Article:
Besides, lying is the most contemptible of all sins. are of your father, the devil,' said our Saviour to the Jews; ' for he was a liar from the beginning, and the father of it.' This contemptible resemblance to the vilest and most contemptible of all beings, the source of complete debasement to every one who is the subject of it, is pre-eminently contemptible in a ruler. He is, of course, the object both of public and private scorn,
No degradation is more indignantly regarded than that of being governed by a liar.
* If a ruler hearken to lies,' says Solomon, all his servants are wicked. Such a magistrate will be served by none but
profligate men. The evils of his government will therefore spread, by means of his subordinate officers, into every nook and corner of the land. Like the simoom of Nubia, he spreads poison, death, and desolation over the wretched countries subjected to his sway.
2. A ruler is bound to be a just man.
• He that ruleth over men,' saith God,' must be just. This indeed is united of course with the preceding character. He that speaketh truth,' saith Solomon, showeth forth righteousness.' The importance of justice in government is, like that of truth, inestimable; and, as it respects the divine government, is exhibited with wonderful force in that declaration of Moses, · He is the rock ;' that is, the immoveable foundation on which the universe rests. Why? The answer is, his work is perfect: for all his ways are judgment;' (or justice) • a God of truth, and without iniquity, just and right is He.' On the truth and justice of the infinite mind the universe is built, as a house upon a rock. Fiat justitia ; ruat cælum ;" is an adage, proverbially expressing the judgmevt of common sense concerning this subject. • Let justice be done, although heaven itself should tumble into ruin.”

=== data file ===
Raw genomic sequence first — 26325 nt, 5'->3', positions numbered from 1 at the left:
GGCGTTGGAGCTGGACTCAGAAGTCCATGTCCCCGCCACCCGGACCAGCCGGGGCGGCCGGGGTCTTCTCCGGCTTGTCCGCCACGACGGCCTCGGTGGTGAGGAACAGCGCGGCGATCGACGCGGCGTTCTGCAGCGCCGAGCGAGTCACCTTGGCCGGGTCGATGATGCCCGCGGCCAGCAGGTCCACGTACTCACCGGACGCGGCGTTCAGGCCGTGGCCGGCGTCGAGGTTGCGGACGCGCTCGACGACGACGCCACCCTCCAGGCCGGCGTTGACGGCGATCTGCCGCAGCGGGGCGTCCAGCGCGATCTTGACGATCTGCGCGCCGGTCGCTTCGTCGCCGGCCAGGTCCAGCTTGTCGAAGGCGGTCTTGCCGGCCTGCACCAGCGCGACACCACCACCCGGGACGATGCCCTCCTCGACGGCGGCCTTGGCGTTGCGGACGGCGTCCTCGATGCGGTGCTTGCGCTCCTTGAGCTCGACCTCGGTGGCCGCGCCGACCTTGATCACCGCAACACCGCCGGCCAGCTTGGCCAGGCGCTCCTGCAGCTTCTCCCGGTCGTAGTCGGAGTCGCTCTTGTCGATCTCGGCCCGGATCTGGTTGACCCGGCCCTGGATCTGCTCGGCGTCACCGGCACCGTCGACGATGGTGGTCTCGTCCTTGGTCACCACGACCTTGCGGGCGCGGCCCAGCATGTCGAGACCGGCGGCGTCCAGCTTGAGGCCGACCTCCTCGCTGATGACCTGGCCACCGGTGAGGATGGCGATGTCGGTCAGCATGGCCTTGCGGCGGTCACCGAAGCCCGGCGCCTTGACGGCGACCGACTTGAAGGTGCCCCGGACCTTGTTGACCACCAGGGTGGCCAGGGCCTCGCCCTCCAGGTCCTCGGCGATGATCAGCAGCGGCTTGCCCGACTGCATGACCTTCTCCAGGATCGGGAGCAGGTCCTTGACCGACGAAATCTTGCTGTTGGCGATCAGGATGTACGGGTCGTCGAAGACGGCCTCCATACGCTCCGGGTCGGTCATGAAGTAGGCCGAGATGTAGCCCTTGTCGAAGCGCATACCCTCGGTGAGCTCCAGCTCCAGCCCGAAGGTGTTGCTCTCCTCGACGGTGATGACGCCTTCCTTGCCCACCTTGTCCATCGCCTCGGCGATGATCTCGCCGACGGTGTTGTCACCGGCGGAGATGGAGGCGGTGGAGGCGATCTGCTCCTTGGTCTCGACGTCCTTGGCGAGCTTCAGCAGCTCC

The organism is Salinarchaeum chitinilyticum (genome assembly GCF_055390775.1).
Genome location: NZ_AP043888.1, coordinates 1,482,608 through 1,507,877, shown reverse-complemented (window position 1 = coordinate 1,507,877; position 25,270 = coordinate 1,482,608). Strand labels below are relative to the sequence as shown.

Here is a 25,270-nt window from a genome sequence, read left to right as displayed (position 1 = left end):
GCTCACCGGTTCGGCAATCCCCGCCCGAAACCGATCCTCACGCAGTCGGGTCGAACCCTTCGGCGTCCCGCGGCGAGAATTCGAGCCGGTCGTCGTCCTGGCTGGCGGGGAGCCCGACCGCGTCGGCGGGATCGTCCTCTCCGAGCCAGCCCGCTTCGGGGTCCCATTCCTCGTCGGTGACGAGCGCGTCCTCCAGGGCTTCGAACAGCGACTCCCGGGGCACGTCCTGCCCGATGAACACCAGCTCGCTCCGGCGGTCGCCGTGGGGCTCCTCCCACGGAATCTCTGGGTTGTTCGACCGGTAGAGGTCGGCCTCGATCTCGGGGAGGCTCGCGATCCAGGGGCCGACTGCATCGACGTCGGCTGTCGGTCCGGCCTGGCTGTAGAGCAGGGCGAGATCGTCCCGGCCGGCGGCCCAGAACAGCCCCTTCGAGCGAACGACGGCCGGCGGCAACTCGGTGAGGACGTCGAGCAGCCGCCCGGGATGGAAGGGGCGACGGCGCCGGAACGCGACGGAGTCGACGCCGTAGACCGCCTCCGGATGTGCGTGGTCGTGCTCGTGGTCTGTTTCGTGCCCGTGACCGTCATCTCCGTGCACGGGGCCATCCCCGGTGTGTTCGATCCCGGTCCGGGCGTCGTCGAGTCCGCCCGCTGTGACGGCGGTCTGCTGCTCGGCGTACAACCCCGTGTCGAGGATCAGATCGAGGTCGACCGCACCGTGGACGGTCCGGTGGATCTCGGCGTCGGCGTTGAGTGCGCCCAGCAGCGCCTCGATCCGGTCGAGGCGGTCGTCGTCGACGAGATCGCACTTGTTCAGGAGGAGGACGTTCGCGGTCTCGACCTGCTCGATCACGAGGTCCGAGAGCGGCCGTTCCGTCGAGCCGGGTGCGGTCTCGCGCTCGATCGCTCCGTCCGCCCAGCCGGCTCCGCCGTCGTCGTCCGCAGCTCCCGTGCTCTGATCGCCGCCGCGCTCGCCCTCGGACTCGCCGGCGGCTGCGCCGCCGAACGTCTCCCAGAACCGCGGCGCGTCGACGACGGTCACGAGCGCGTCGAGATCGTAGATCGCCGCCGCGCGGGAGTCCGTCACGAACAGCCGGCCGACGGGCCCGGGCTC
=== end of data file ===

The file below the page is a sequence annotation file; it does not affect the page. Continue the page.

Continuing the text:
This comprehensive attribute demands,